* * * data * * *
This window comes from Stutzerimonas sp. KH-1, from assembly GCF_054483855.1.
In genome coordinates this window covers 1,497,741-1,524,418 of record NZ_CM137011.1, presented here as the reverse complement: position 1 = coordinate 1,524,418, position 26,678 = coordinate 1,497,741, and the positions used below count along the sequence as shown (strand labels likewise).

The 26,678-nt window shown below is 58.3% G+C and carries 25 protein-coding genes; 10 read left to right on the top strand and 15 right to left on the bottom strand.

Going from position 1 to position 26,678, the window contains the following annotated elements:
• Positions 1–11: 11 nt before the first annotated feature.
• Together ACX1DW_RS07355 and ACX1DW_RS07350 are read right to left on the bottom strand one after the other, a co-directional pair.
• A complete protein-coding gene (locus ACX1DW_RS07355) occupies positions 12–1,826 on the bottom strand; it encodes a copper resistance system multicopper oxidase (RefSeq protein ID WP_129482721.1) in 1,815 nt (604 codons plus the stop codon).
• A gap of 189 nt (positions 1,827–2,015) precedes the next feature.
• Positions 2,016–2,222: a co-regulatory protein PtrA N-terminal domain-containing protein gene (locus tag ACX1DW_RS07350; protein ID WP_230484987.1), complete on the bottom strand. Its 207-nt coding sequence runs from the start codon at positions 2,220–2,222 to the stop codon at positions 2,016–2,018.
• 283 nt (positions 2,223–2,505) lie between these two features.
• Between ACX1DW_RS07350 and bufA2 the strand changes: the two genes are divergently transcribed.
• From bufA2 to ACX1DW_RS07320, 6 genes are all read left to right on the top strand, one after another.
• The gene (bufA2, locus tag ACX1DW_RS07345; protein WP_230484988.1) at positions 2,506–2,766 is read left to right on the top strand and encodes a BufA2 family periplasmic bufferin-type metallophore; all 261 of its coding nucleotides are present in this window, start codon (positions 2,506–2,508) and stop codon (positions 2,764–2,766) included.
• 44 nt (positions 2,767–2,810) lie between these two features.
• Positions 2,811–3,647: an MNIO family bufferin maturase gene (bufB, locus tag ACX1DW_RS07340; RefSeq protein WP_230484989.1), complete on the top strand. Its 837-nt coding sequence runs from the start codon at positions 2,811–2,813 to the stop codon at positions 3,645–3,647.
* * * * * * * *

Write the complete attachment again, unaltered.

This window comes from Stutzerimonas sp. KH-1, from assembly GCF_054483855.1.
In genome coordinates this window covers 1,497,741-1,524,418 of record NZ_CM137011.1, presented here as the reverse complement: position 1 = coordinate 1,524,418, position 26,678 = coordinate 1,497,741, and the positions used below count along the sequence as shown (strand labels likewise).

The 26,678-nt window shown below is 58.3% G+C and carries 25 protein-coding genes; 10 read left to right on the top strand and 15 right to left on the bottom strand.

Going from position 1 to position 26,678, the window contains the following annotated elements:
• Positions 1–11: 11 nt before the first annotated feature.
• Together ACX1DW_RS07355 and ACX1DW_RS07350 are read right to left on the bottom strand one after the other, a co-directional pair.
• A complete protein-coding gene (locus ACX1DW_RS07355) occupies positions 12–1,826 on the bottom strand; it encodes a copper resistance system multicopper oxidase (RefSeq protein ID WP_129482721.1) in 1,815 nt (604 codons plus the stop codon).
• A gap of 189 nt (positions 1,827–2,015) precedes the next feature.
• Positions 2,016–2,222: a co-regulatory protein PtrA N-terminal domain-containing protein gene (locus tag ACX1DW_RS07350; protein ID WP_230484987.1), complete on the bottom strand. Its 207-nt coding sequence runs from the start codon at positions 2,220–2,222 to the stop codon at positions 2,016–2,018.
• 283 nt (positions 2,223–2,505) lie between these two features.
• Between ACX1DW_RS07350 and bufA2 the strand changes: the two genes are divergently transcribed.
• From bufA2 to ACX1DW_RS07320, 6 genes are all read left to right on the top strand, one after another.
• The gene (bufA2, locus tag ACX1DW_RS07345; protein WP_230484988.1) at positions 2,506–2,766 is read left to right on the top strand and encodes a BufA2 family periplasmic bufferin-type metallophore; all 261 of its coding nucleotides are present in this window, start codon (positions 2,506–2,508) and stop codon (positions 2,764–2,766) included.
• 44 nt (positions 2,767–2,810) lie between these two features.
• Positions 2,811–3,647: an MNIO family bufferin maturase gene (bufB, locus tag ACX1DW_RS07340; RefSeq protein WP_230484989.1), complete on the top strand. Its 837-nt coding sequence runs from the start codon at positions 2,811–2,813 to the stop codon at positions 3,645–3,647.